The stubborn lack of treatments for fragile X syndrome — a leading cause of inherited intellectual disability and autism — is spurring researchers to revise clinical trial techniques and revisit old drug candidates.
Over the past century, scientists have used a variety of animal models to advance their understanding of the developing brain and autism.
In the past two decades, some autism researchers have turned to simple animals, such as roundworms, fruit flies and zebrafish, for their investigations. Others have sought answers from experiments with frogs, birds and even octopuses.
Steve Warren co-discovered the genetic mechanism that underpins fragile X syndrome and was a generous, inspiring mentor to many.
The finding that MDMA and an experimental serotonin agonist increase sociability across six different model mice suggests that disparate autism-linked mutations converge on the same underlying pathways.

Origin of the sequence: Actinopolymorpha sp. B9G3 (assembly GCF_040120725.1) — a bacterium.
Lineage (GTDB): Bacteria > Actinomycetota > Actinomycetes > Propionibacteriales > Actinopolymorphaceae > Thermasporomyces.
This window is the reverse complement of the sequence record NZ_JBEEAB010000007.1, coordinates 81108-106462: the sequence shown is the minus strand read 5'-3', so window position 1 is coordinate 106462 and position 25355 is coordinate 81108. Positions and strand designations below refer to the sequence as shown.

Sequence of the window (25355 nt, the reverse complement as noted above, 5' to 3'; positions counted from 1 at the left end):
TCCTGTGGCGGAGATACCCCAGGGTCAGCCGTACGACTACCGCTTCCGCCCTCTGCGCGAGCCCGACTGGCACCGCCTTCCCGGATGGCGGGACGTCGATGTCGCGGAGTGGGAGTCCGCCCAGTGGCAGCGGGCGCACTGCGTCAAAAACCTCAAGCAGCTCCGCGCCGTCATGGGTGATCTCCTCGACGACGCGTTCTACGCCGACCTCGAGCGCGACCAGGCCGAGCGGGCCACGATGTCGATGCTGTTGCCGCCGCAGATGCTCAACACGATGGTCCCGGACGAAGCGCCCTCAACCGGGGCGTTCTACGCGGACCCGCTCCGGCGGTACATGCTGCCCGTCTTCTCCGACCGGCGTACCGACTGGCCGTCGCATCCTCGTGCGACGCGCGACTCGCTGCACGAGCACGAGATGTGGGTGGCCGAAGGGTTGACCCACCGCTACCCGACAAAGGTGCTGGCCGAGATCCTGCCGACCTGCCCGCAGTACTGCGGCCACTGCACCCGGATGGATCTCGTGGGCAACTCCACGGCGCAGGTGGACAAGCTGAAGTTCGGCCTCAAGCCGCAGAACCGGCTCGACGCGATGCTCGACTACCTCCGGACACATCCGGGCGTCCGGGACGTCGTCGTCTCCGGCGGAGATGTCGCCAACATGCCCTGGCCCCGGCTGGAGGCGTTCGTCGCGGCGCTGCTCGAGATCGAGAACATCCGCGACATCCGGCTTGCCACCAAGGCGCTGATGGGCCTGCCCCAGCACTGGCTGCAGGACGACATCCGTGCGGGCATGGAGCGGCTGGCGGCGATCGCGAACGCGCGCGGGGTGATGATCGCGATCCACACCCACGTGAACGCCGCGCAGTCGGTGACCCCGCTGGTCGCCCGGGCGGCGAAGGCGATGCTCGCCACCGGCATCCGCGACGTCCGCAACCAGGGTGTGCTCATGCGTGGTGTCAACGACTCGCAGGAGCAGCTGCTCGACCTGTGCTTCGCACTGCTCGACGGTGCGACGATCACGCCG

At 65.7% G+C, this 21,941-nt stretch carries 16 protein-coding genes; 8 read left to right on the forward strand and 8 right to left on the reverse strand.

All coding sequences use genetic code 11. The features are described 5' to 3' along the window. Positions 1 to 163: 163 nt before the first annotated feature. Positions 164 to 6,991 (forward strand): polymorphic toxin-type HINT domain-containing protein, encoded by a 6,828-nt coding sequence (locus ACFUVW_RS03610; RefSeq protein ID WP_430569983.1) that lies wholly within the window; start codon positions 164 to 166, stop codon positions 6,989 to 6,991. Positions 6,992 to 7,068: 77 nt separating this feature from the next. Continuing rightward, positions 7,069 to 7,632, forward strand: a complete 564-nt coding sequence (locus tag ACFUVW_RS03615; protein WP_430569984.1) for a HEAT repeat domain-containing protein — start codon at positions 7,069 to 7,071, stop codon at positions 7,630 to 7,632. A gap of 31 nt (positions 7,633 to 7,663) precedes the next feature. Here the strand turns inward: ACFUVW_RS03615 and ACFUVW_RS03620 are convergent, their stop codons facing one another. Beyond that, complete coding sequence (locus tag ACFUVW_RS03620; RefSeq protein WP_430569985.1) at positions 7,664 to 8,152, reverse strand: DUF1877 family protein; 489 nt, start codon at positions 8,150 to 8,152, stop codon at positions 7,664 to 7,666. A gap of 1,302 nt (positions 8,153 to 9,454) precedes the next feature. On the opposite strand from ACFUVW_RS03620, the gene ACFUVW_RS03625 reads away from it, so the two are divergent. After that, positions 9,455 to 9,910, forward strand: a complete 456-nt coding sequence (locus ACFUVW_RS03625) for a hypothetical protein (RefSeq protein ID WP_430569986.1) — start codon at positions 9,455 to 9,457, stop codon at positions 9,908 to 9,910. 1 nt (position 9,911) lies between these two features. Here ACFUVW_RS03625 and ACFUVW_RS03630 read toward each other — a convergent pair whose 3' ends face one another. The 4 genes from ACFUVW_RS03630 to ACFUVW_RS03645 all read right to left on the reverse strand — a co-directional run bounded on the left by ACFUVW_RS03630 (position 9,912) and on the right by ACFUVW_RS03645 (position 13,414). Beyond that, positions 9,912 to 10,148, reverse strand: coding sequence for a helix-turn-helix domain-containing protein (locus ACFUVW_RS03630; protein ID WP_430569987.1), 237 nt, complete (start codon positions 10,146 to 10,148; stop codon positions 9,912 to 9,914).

People with fragile X syndrome in Colombia are diagnosed at age 27, on average, according to the first study to assess diagnosis in the country. By comparison, the average age of fragile X diagnosis in the United States is younger than 4.
Some neurons activate autism-linked genes when they fire, according to a new study.
A controversial idea about how cells compartmentalize their contents into droplets — like beads of oil in water — could be key to understanding autism, says Julie Forman-Kay.
Mutations that disrupt binding sites in RNA molecules may play a role in autism and a variety of psychiatric conditions, according to a new study.